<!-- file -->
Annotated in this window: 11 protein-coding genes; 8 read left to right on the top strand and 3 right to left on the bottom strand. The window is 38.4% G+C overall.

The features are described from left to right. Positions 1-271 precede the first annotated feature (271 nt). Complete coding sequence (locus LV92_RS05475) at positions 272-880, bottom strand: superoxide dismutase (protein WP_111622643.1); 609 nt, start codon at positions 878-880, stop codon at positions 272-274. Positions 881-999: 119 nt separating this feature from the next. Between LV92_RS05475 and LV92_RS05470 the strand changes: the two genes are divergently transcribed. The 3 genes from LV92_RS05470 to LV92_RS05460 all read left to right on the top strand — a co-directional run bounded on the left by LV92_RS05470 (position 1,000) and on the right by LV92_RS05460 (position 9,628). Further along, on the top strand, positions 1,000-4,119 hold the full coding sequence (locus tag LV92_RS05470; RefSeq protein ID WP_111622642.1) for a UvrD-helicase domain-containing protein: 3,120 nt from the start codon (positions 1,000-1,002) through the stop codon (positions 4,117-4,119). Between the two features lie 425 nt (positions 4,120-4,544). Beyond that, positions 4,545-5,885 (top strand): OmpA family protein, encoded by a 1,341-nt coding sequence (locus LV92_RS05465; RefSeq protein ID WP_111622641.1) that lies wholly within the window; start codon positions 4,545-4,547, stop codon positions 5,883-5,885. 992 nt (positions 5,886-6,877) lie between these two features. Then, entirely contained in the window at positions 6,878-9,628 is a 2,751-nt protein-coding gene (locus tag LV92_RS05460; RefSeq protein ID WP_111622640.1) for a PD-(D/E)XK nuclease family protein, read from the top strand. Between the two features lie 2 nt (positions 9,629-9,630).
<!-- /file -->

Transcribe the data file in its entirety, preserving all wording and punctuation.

Annotated in this window: 11 protein-coding genes; 8 read left to right on the top strand and 3 right to left on the bottom strand. The window is 38.4% G+C overall.

The features are described from left to right. Positions 1-271 precede the first annotated feature (271 nt). Complete coding sequence (locus LV92_RS05475) at positions 272-880, bottom strand: superoxide dismutase (protein WP_111622643.1); 609 nt, start codon at positions 878-880, stop codon at positions 272-274. Positions 881-999: 119 nt separating this feature from the next. Between LV92_RS05475 and LV92_RS05470 the strand changes: the two genes are divergently transcribed. The 3 genes from LV92_RS05470 to LV92_RS05460 all read left to right on the top strand — a co-directional run bounded on the left by LV92_RS05470 (position 1,000) and on the right by LV92_RS05460 (position 9,628). Further along, on the top strand, positions 1,000-4,119 hold the full coding sequence (locus tag LV92_RS05470; RefSeq protein ID WP_111622642.1) for a UvrD-helicase domain-containing protein: 3,120 nt from the start codon (positions 1,000-1,002) through the stop codon (positions 4,117-4,119). Between the two features lie 425 nt (positions 4,120-4,544). Beyond that, positions 4,545-5,885 (top strand): OmpA family protein, encoded by a 1,341-nt coding sequence (locus LV92_RS05465; RefSeq protein ID WP_111622641.1) that lies wholly within the window; start codon positions 4,545-4,547, stop codon positions 5,883-5,885. 992 nt (positions 5,886-6,877) lie between these two features. Then, entirely contained in the window at positions 6,878-9,628 is a 2,751-nt protein-coding gene (locus tag LV92_RS05460; RefSeq protein ID WP_111622640.1) for a PD-(D/E)XK nuclease family protein, read from the top strand. Between the two features lie 2 nt (positions 9,629-9,630).